Workers in the north-east of England, who tend to have lower earnings, will pay a lower amount of National Insurance. But as the average household in the north-east has a lower disposable income, they will see more of a hit. An average £174 rise in National Insurance over the year is equal to just over 1 per cent decline in disposable income.
On the other hand, workers in the south will lose proportionally less on average due to their generally higher salaries and income from other assets. Those in the north-east will experience 25 per cent more of a hit than those in the south-west.
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Map by Katharine Swindells
When breaking this down to local authority level, it appears a number of marginal or newer Tory constituencies are in areas worse effected than the Tory shires in the south-west and south-east. For example, in County Durham, and parts of Nottinghamshire, Lincolnshire and Cumbria.
In the borough council area of Blackburn with Darwen, Lancashire, for example (the latter of which is represented by Berry himself), the average worker will be paying an additional £145 a year in National Insurance to their average salary of £21,200: a hit of 1 per cent to disposable income.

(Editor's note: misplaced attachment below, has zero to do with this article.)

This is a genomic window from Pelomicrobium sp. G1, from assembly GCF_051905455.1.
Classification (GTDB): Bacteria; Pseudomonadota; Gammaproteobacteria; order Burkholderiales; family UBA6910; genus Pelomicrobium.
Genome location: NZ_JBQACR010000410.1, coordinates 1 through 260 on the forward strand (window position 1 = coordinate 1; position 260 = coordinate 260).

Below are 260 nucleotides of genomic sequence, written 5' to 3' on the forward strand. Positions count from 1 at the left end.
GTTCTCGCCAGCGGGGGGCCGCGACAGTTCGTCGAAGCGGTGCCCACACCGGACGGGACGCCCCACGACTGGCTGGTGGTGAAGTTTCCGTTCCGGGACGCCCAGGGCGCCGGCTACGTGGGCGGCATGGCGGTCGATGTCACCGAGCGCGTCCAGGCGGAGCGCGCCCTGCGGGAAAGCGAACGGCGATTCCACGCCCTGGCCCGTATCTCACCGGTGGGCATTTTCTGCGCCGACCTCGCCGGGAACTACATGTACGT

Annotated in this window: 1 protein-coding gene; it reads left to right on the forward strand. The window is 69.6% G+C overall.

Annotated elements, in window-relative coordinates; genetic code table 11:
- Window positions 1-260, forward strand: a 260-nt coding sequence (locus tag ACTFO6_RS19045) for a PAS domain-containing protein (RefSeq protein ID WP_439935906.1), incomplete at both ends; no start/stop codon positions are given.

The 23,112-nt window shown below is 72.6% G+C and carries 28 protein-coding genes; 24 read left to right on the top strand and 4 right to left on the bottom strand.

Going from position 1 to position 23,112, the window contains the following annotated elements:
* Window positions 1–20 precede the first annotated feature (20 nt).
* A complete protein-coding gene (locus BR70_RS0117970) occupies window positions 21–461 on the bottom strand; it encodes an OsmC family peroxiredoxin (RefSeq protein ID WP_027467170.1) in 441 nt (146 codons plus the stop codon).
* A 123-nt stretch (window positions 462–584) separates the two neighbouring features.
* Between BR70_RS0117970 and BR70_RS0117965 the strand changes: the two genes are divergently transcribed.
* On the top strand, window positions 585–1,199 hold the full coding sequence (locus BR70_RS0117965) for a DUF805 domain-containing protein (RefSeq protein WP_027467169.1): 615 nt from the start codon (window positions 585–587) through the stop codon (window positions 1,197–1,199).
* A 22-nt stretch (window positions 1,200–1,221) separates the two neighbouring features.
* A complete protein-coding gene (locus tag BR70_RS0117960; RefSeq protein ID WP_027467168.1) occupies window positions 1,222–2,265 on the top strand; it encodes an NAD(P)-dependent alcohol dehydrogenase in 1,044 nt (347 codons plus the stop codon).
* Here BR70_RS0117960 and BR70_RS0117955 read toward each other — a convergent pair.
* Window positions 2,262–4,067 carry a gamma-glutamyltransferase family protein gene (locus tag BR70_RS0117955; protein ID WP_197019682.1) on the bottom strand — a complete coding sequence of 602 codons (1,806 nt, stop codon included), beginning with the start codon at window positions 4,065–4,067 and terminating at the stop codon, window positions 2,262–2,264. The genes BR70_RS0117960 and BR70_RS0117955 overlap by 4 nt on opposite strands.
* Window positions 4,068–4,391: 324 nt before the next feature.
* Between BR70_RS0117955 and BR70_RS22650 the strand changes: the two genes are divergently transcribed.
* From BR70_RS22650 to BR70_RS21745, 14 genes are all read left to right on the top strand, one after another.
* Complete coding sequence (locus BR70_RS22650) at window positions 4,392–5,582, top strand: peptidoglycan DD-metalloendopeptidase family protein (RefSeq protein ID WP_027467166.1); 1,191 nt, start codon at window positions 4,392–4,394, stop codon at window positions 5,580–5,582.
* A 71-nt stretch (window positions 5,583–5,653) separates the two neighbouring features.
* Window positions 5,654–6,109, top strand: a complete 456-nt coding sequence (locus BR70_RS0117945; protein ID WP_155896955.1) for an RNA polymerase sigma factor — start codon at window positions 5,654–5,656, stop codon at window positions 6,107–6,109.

In contrast, in the “Blue Wall” south-east commuter town of Sevenoaks (the parliamentary constituency of which has been Tory since 1924), where disposable income is higher due to higher salaries and more assets such as rental properties, the average worker will take a hit of only 0.6 per cent.
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Map by Katharine Swindells
Care costs are higher in London and the south-east
The new tax policy is aimed towards fixing England’s social care system. Part of the money raised from the levy will pay for a new lifetime cap of £86,000 on any one person’s payments towards their own care. Once the cap is reached, the remainder of any care costs are paid for by local authorities.
This cap – which applies from October 2023 – means more people living in areas with higher care costs are likely to benefit, with the council paying a higher proportion of their care.
Care provision tends to be more expensive in London and the south of England, which means taxpayers’ money will be paying for more provision down south.
Map by Michael Goodier